Russian prosecutors have filed charges of piracy against 14 people who were aboard a Greenpeace boat during a protest last month in the Russian Arctic. Under Russian law, piracy is punishable by as much as 15 years in prison. Greenpeace says it was peacefully protesting the dangers of oil drilling in the Arctic and that the Russian government is violating international law.
Putnam has banned non-essential water use as of today because the water level in the Little River is low. Residents may not water lawns and gardens or wash cars, and they are urged to conserve water for showers and household cleaning. No rain is expected for several days, which means the ban could last a week or longer.
Beginning today, Putnam residents are banned from watering lawns and gardens, washing cars and other non-essential water uses. The Putnam Water Pollution Control Authority instituted the ban because the water level in the Little River has fallen below a level that lets the town produce water under state Department of Energy and Environmental Protection regulations, according to a news release from Public Works Director Jerry Beausoleil.
New York Governor Andrew Cuomo said Monday that questions about the environmental condition of Plum Island need further study before the federal government proceeds with its sale. The island, off eastern Long Island, has been home to a federal research facility that studies infectious diseases that could threaten the nation’s livestock industry.
On the first Monday of the rest of your life, it's MORNING EDITION from NPR News. I'm Steve Inskeep.
DAVID GREENE, HOST:
And I'm David Greene. Climate change is melting ice in the Arctic. And that is opening up the top of the world to drilling, shipping traffic, and also concerns about the environment. Earlier this month, Greenpeace activists were arrested trying to board an oil platform that's owned by Russia's state gas company.
Originally published on Mon September 30, 2013 3:17 pm
Americans have a longstanding love affair with maple syrup. According to the USDA, production of the sticky stuff in the United States totaled 3.25 million gallons this year. However, it isn't the only tree syrup that's available to drizzle on your short stack or sweeten your latte.
Originally published on Fri September 27, 2013 10:56 am
Declaring that "human influence on the climate system is clear," a U.N.-assembled panel of scientists reported Friday that "it is extremely likely that human influence has been the dominant cause of the observed warming since the mid-20th century."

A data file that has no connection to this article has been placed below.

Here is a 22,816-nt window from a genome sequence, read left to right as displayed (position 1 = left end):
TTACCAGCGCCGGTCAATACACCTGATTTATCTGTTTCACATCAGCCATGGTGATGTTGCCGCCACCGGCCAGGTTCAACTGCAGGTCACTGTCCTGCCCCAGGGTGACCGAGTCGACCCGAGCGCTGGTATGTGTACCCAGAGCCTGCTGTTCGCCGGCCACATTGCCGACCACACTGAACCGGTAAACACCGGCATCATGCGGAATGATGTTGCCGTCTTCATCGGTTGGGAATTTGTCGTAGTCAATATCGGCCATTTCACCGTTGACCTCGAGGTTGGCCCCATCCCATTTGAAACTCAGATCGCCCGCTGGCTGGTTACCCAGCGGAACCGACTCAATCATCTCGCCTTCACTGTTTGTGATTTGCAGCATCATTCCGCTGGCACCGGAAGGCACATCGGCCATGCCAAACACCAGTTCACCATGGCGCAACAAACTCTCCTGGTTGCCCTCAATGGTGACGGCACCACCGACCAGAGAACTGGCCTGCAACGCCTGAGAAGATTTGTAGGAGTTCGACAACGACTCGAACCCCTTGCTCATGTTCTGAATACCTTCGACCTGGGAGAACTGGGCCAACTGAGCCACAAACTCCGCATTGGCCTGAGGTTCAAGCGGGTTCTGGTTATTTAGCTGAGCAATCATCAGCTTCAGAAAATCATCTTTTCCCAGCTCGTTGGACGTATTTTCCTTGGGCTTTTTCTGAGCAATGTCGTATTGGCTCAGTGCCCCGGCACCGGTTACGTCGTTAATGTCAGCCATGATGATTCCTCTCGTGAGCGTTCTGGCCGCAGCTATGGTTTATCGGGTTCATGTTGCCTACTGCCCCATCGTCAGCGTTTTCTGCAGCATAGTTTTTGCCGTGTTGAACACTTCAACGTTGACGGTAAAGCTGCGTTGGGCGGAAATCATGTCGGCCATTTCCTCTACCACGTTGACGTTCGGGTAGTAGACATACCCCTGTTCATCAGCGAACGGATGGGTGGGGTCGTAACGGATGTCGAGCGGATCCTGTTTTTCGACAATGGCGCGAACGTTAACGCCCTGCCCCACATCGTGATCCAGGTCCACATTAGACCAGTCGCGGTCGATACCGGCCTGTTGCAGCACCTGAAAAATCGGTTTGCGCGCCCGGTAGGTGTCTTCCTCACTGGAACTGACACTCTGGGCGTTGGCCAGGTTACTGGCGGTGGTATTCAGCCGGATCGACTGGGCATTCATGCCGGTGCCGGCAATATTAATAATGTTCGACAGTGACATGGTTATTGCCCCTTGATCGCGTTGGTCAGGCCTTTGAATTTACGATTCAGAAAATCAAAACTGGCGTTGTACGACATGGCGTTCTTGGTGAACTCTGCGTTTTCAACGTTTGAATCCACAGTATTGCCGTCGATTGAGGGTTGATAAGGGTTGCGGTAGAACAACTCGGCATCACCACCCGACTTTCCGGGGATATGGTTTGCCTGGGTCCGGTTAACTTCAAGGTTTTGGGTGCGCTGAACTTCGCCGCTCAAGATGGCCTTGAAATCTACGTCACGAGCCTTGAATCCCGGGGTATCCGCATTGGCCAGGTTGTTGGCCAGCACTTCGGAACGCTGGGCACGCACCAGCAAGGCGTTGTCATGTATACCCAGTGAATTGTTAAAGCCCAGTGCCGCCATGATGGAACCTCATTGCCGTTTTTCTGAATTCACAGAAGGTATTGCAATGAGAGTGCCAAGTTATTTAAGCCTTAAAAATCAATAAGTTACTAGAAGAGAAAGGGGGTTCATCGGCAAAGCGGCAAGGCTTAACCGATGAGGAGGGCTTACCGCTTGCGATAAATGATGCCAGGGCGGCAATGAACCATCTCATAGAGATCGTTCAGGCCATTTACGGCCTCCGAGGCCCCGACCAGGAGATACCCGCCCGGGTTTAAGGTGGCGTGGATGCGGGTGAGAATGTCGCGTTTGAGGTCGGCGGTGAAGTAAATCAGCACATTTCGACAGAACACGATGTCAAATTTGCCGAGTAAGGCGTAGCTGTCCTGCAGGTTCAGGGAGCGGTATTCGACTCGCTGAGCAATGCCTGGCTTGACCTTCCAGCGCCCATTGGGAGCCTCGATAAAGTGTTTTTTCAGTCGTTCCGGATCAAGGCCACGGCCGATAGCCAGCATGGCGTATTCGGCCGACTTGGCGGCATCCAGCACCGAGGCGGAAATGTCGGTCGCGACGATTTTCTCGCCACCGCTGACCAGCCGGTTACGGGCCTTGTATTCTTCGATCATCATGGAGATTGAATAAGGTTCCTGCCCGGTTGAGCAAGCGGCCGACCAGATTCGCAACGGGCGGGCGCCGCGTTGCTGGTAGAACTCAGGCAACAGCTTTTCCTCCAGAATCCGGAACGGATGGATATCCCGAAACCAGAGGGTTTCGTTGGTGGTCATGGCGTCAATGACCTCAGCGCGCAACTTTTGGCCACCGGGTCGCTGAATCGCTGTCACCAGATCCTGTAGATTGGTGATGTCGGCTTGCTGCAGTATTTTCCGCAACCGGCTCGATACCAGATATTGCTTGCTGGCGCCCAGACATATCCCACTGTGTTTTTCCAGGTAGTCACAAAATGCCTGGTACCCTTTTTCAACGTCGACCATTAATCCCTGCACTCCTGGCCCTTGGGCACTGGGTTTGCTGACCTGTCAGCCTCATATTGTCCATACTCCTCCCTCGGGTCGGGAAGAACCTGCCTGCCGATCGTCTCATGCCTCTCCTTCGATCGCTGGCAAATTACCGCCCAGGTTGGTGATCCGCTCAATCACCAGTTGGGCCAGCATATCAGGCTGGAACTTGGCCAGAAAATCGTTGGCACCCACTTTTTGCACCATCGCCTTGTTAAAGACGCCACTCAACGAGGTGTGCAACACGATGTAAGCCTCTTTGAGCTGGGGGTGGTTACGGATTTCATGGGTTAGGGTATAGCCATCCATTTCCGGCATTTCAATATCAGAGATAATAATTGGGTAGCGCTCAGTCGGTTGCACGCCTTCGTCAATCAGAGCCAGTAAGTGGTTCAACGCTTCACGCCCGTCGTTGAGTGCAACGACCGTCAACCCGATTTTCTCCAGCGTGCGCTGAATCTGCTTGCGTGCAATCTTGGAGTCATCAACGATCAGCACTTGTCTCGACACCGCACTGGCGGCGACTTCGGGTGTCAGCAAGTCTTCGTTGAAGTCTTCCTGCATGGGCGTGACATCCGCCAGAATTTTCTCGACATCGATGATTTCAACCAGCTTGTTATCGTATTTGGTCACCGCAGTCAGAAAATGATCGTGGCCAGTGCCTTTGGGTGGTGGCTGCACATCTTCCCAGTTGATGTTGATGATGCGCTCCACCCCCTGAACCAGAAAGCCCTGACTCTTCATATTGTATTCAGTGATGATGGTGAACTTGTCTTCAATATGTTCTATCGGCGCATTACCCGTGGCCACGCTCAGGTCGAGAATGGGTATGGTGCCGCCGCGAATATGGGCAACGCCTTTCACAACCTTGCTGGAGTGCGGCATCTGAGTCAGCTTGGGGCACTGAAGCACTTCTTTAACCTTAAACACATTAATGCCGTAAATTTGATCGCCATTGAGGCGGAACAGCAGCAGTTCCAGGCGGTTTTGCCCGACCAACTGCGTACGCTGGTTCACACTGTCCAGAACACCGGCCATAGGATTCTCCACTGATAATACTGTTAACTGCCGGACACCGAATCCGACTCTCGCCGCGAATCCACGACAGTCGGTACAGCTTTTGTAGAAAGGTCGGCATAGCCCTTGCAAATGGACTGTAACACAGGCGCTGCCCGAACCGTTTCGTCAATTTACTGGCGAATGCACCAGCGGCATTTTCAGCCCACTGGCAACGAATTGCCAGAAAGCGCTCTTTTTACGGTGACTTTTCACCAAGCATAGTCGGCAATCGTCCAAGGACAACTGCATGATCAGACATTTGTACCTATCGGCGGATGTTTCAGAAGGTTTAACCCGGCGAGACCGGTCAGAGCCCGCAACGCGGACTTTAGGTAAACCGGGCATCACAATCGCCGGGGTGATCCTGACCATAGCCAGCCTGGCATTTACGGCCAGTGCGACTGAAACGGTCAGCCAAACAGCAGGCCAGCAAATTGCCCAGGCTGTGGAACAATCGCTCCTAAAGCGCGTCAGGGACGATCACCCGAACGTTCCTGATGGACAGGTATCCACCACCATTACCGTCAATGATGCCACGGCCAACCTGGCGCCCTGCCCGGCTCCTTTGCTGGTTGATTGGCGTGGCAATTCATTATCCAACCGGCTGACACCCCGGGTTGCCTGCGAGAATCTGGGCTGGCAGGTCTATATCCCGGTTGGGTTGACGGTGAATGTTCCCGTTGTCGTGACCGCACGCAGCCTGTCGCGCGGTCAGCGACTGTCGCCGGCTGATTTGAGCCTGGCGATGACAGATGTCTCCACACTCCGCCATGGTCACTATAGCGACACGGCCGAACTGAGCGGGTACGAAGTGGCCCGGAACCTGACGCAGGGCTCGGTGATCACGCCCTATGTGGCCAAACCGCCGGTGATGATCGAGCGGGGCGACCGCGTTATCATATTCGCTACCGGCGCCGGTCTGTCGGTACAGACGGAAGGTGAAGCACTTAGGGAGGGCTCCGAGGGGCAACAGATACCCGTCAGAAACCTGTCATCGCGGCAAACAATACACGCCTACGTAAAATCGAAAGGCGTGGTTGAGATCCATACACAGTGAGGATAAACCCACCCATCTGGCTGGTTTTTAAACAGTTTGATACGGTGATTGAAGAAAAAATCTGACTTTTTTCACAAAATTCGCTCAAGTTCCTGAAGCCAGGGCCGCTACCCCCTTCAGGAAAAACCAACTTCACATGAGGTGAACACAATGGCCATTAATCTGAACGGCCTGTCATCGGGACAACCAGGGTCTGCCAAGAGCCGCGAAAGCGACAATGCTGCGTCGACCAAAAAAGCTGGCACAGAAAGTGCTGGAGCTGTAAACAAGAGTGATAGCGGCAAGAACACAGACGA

During an experiment, marketing professor Remi Trudel noticed a pattern in what his volunteers were recycling versus throwing in the garbage. He then went through his colleagues' trash and recycling bins at Boston University for more data.
He found the same pattern, says NPR's Shankar Vedantam: "Whole sheets of paper typically went in the recycling, but paper fragments went in the trash."
Same type of paper, different shapes, different bins.
Maybe you've heard the numbers. An estimated 40 percent of food in the United States never gets eaten. Americans waste 160 billion pounds of food a year. Every day, that amounts to enough food to fill the Rose Bowl. Twenty-five percent of America's freshwater use goes into the production of food that is then wasted.
The popular "Saturday Night Live" skit performed by Will Forte introduced us to falconers but hunters in Connecticut actually practice this centuries-old sport. The U.S Fish and Wildlife Service has federal guidelines for states which then set up their own regulations. Connecticut legalized falconry in 2005.
Seen a moose lately? Connecticut's Department of Energy and Environmental Protection wants to know if you have -- and to let you know to be on the lookout while you're driving, as well. If you spot a moose, you can call (860) 642-7239 between 8:30 am and 4:30 pm, or use this handy online moose sighting report form.
Scientists and government representatives are meeting in Stockholm this week to produce the latest high-level review of climate change. It's thousands of pages of material, and if it's done right, it should harbor very few surprises.
That's because it's supposed to compile what scientists know — and what they don't — about climate change. And that's left some scientists to wonder whether these intensive reviews are still the best way to go.
The state of Connecticut is choosing two clean energy projects to help diversify its energy portfolio. Governor Dannel Malloy announced Friday that a solar installation planned in Sprague and Lisbon, and a wind energy farm in Maine, have signed long-term contracts with electricity distributors Connecticut Light & Power and United Illuminating. The contracts require regulatory approval, and together will provide 3.5 percent of Connecticut’s total energy load.